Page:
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DHL Guide > Going global > Financial risks

Financial risks

Once you have decided to embark upon a global trade journey, and have written your import or export strategy, it’s key that you measure up the financial risks.

This should include conducting basic credit checks on your customers and identifying any potential issues that may stop you gaining business or being paid. Risks may include:

Foreign exchange

If you are dealing in a foreign currency, when agreeing a price for your goods it’s possible that the exchange rates may change in the interim between the quotation date and the date of settlement. This can, of course, work to your advantage, but it is a gamble and you could just as easily suffer a financial loss.

You can eliminate foreign exchange risk by quoting in pound sterling. This essentially transfers the risk to your customer. However, if your competitors are prepared to invoice in the local currency you may have to do the same.

To minimise the risk of working with local currencies you can enter into a forward exchange contract with your bank. This is a formal agreement to fix the amount of sterling you will receive when payment is made in the foreign currency.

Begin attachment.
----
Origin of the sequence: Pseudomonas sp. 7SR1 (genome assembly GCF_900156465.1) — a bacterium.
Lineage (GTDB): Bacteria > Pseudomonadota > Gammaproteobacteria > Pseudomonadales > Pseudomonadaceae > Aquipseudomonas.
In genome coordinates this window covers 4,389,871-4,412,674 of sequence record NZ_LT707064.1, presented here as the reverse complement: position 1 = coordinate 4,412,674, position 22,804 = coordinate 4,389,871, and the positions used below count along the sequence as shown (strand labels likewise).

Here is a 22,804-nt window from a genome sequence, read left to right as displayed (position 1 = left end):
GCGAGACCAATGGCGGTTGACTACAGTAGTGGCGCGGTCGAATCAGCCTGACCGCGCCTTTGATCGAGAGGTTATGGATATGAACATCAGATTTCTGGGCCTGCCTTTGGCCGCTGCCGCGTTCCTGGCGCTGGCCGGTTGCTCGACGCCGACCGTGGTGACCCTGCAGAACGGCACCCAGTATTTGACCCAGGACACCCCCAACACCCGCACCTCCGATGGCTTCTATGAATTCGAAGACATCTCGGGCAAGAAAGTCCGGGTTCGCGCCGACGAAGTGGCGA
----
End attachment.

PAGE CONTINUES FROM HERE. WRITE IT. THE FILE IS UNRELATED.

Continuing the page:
Your customers

Always make thorough checks of your customers to establish that they are solvent. Other questions to be asked are: do they have a trading history and do they own/rent the premises from which they are trading?

Even in countries deemed low risk, it is still quite possible that you will meet customers who are high risk, so it’s worth doing extra credit checks to give you absolute peace of mind.

To avoid non-payment, it is advisable to take out Export Credit Insurance in both high and low-risk countries.

The country you plan to export to / import from

Depending on where your market is, you should be aware of local factors that could affect your trade:

  • Foreign exchange controls which prevent the release and transfer of funds.
  • Import restrictions imposed after the contract has been signed, so preventing the completion of the contract.
  • Political events or economic measures that prevent or delay the transfer of payment.
  • Instability of the local banking system.
  • War, civil unrest and natural disasters.

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